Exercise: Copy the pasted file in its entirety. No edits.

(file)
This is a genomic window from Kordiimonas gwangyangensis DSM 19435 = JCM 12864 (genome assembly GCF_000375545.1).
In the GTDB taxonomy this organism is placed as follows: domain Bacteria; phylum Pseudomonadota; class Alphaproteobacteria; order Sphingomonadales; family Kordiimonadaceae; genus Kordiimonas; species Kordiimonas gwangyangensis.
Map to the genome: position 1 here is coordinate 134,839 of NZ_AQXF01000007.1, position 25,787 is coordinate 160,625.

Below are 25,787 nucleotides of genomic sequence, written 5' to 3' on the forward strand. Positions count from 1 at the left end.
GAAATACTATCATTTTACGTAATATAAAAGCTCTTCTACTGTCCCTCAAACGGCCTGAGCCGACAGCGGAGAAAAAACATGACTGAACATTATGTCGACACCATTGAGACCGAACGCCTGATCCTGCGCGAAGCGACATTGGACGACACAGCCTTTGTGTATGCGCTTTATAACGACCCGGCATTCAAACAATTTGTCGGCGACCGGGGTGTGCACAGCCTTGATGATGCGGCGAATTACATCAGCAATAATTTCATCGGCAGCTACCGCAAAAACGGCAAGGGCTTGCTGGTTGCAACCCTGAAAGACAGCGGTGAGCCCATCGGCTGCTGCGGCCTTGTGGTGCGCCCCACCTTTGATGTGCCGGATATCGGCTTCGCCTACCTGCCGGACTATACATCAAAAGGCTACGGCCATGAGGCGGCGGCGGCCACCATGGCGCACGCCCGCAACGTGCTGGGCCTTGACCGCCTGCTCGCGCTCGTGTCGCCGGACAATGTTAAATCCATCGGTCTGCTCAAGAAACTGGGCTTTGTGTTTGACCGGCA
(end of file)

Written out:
This is a genomic window from Kordiimonas gwangyangensis DSM 19435 = JCM 12864 (genome assembly GCF_000375545.1).
In the GTDB taxonomy this organism is placed as follows: domain Bacteria; phylum Pseudomonadota; class Alphaproteobacteria; order Sphingomonadales; family Kordiimonadaceae; genus Kordiimonas; species Kordiimonas gwangyangensis.
Map to the genome: position 1 here is coordinate 134,839 of NZ_AQXF01000007.1, position 25,787 is coordinate 160,625.

Below are 25,787 nucleotides of genomic sequence, written 5' to 3' on the forward strand. Positions count from 1 at the left end.
GAAATACTATCATTTTACGTAATATAAAAGCTCTTCTACTGTCCCTCAAACGGCCTGAGCCGACAGCGGAGAAAAAACATGACTGAACATTATGTCGACACCATTGAGACCGAACGCCTGATCCTGCGCGAAGCGACATTGGACGACACAGCCTTTGTGTATGCGCTTTATAACGACCCGGCATTCAAACAATTTGTCGGCGACCGGGGTGTGCACAGCCTTGATGATGCGGCGAATTACATCAGCAATAATTTCATCGGCAGCTACCGCAAAAACGGCAAGGGCTTGCTGGTTGCAACCCTGAAAGACAGCGGTGAGCCCATCGGCTGCTGCGGCCTTGTGGTGCGCCCCACCTTTGATGTGCCGGATATCGGCTTCGCCTACCTGCCGGACTATACATCAAAAGGCTACGGCCATGAGGCGGCGGCGGCCACCATGGCGCACGCCCGCAACGTGCTGGGCCTTGACCGCCTGCTCGCGCTCGTGTCGCCGGACAATGTTAAATCCATCGGTCTGCTCAAGAAACTGGGCTTTGTGTTTGACCGGCA